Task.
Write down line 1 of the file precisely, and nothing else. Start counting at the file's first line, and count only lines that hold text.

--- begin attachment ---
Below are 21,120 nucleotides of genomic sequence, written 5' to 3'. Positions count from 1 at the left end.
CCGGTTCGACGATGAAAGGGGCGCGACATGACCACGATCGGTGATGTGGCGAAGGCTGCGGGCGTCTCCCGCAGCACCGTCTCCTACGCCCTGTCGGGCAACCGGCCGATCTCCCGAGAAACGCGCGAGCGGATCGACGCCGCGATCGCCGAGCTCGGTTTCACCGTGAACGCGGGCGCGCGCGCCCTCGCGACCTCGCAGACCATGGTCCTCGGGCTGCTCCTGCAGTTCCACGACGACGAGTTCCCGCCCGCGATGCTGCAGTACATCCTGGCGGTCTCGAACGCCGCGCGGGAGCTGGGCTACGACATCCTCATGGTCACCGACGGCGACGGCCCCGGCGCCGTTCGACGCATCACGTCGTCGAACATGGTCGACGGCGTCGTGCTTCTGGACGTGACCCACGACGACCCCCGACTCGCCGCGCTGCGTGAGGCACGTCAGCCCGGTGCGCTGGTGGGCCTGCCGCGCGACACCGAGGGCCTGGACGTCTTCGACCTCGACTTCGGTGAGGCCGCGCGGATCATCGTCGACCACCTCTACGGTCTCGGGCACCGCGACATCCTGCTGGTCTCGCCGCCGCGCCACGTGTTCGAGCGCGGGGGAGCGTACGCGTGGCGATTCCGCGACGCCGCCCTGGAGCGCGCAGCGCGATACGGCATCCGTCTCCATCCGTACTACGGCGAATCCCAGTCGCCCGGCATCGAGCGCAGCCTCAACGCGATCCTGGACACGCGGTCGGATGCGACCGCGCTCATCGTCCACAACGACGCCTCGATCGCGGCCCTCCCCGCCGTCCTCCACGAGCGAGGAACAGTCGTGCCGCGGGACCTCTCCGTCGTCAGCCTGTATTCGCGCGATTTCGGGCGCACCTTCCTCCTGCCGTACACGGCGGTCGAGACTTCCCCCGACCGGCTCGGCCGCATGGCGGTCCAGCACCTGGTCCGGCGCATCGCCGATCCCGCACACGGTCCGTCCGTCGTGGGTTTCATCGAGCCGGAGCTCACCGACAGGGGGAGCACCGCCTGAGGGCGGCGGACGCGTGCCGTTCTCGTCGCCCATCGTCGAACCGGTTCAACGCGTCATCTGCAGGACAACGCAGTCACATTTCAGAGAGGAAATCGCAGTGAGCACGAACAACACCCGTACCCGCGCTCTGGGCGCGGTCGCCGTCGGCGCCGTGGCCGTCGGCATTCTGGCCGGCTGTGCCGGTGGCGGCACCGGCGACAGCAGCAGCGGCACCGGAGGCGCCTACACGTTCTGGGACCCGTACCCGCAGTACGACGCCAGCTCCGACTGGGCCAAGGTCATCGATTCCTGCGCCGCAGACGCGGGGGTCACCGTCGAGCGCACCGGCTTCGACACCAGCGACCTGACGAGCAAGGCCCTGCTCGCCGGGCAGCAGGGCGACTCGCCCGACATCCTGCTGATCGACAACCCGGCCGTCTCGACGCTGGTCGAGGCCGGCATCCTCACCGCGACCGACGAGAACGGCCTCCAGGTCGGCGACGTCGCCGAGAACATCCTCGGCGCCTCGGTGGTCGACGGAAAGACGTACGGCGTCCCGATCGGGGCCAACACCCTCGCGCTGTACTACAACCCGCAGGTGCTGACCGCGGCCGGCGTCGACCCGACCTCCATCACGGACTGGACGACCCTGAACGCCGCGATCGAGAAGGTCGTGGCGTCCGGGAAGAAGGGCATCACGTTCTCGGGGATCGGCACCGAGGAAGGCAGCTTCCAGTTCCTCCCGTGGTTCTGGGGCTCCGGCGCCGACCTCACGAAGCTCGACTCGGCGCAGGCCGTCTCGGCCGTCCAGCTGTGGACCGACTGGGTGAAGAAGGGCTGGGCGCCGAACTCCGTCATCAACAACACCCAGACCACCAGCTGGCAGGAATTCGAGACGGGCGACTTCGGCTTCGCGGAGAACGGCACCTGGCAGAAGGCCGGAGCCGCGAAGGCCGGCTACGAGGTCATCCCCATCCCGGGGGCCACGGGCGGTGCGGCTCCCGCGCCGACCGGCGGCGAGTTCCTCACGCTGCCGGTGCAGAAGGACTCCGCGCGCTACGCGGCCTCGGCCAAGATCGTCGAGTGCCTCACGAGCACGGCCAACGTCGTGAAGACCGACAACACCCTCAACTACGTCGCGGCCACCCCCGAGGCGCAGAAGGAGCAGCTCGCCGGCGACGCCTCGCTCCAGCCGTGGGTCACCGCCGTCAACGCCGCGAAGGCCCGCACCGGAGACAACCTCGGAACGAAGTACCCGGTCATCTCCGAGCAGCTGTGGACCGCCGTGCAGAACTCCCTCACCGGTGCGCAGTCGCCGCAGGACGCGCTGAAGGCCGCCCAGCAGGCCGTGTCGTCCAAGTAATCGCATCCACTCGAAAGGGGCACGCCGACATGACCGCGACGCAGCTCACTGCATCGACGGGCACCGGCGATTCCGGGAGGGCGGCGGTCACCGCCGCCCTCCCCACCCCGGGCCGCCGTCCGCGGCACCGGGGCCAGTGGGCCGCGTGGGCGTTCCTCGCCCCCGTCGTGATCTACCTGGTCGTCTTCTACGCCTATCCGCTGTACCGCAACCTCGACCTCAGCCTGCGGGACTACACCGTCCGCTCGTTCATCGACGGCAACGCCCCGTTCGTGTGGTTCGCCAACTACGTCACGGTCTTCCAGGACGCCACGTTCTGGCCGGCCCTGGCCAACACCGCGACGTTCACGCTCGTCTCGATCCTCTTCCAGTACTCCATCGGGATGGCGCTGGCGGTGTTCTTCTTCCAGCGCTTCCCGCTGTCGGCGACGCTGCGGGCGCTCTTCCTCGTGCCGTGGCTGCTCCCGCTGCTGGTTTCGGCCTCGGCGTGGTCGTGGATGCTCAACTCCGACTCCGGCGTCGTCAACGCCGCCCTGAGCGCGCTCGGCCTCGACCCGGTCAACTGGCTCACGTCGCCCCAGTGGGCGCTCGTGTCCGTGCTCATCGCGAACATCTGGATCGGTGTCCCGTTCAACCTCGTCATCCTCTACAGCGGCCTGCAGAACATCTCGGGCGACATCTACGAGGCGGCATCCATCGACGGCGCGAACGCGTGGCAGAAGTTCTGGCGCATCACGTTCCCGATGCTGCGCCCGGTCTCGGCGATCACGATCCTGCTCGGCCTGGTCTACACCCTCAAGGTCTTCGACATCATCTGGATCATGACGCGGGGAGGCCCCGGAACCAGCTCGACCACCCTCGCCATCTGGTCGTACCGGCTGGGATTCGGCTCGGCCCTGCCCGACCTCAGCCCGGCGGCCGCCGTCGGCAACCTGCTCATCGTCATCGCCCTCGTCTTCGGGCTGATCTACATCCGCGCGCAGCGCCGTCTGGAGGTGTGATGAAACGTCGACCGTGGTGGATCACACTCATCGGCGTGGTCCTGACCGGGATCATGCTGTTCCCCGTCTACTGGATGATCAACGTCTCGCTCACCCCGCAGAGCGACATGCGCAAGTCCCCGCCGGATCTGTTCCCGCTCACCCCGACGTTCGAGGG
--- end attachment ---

Below are 21,120 nucleotides of genomic sequence, written 5' to 3'. Positions count from 1 at the left end.